Amy Winehouse was nothing short of a legend. Whether you loved her music or hated it, there was no denying that the 27-year-old musician left a big hole in the world that was hard to fill when she passed in 2011. Now, with the Academy Awards rapidly approaching, Winehouse's star might be rising again, thanks to an eponymous documentary of the late-singer's life. Luckily for fans and curious viewers alike, figuring out how to watch Amy might be a lot easier than you'd think.

Most of this year's Oscar-nominated documentaries can be easily streamed online, a fact that's further changing the way the glamorous award ceremony is embedding itself into the general public's eye. Previously, most foreign films or documentary shorts and features were difficult to come by, most of them limited in audience to their respective locales and venues. Now, largely due to services like Netflix, Hulu, Amazon Prime, and Google Play, viewers can tune into the productions from the comfort of their homes without having to search out indie theaters or scour the internet for DVD-copies of each flick.

In Amy's case, viewers can catch the award-winning documentary through Amazon, Google Play, iTunes and Vudu, most which only require a subscription login, or, in iTunes' case, a $5.99 rental fee. (You can also purchase and download the movie there for $14.99.)

The documentary is a must-see, if for no other reason than the controversy surrounding its release. An assemblage of raw videos from Winehouse's family, friends, and colleagues, and hours of interview footage taken by various outlets and individuals over the years, Amy was met with a wary eye when the idea for the film was first introduced to Winehouse's parents a few years back.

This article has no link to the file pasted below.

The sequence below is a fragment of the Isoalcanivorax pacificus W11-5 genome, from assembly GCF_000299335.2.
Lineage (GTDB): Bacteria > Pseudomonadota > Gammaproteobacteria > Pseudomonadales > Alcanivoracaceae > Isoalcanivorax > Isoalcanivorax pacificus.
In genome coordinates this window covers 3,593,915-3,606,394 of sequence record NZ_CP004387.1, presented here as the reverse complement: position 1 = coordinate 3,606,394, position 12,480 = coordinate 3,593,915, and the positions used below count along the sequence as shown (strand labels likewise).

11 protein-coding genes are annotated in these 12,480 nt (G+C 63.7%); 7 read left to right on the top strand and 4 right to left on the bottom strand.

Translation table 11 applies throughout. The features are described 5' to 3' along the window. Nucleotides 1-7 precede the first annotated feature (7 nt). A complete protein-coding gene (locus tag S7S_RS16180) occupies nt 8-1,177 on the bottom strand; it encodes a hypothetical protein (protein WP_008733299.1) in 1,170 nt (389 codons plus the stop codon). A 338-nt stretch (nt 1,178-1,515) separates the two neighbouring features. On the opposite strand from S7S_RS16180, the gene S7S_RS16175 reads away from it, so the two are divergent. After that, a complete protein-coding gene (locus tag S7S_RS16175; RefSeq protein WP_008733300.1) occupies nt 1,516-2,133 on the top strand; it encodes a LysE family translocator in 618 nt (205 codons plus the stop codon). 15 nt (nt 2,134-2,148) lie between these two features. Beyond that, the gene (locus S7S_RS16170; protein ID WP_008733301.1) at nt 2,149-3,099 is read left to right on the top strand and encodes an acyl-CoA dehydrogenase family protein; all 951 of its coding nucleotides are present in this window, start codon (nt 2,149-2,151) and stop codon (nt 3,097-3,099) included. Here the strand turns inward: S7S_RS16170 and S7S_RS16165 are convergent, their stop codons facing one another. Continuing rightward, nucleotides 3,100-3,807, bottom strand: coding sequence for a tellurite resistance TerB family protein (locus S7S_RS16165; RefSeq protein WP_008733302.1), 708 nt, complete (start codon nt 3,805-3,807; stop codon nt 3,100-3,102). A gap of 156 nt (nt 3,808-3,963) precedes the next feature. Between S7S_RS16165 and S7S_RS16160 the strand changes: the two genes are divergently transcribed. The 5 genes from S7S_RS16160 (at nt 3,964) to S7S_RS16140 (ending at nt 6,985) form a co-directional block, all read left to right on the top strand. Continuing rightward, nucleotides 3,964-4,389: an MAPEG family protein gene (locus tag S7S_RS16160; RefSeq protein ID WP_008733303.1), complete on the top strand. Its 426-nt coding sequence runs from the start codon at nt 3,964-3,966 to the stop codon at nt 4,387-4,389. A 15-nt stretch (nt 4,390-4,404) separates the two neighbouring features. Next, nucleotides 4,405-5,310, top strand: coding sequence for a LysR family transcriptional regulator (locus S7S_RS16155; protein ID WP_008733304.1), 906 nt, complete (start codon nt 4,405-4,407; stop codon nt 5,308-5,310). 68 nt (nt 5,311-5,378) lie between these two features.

"[After seeing director Asif Kapadia's other work], I thought: this is brilliant. So we thought we were in safe hands," Mitch Winehouse told The Guardian in May last year, adding the Winehouse family was not not happy with the final product when the film debuted months later. (Mitch specifically cited the fact that he felt the film had "portray[ed him] in the worst possible light.")

In response, the paper reported that Kapadia and the rest of the documentary crew had released a statement saying the film was the sum of countless hours of open-minded work. "When we were approached to make the film, we came on board with the full backing of the Winehouse family and we approached the project with total objectivity," they wrote. "The story that the film tells is a reflection of our findings from these interviews [with Amy's family and friends]."

Despite the controversy surrounding its release, the movie went on to garner troves of positive accolades from big name outlets like The New York Times (which called the film "an intensely intimate experience") to Variety (which dubbed Amy a "profoundly felt film).

Perhaps Rolling Stone put it best. In a July 2015 review, Peter Travers wrote that the film had successfully laid out the singer's life story without "editorializing", adding,

That last section of the movie, with Amy wasted by alcohol, drugs and eating disorders, is a gruesome horrorshow. But you don't turn away, because the film has made Amy so touchingly, recognizably human. It’s her words, her music, her voicemails, her home videos, her friends, her family, her tormentors, and her timeless incandescence.

For obvious reasons, whether you tune in today, tomorrow, or six months from now, make sure you do — Amy will still be as dazzling then as she always was.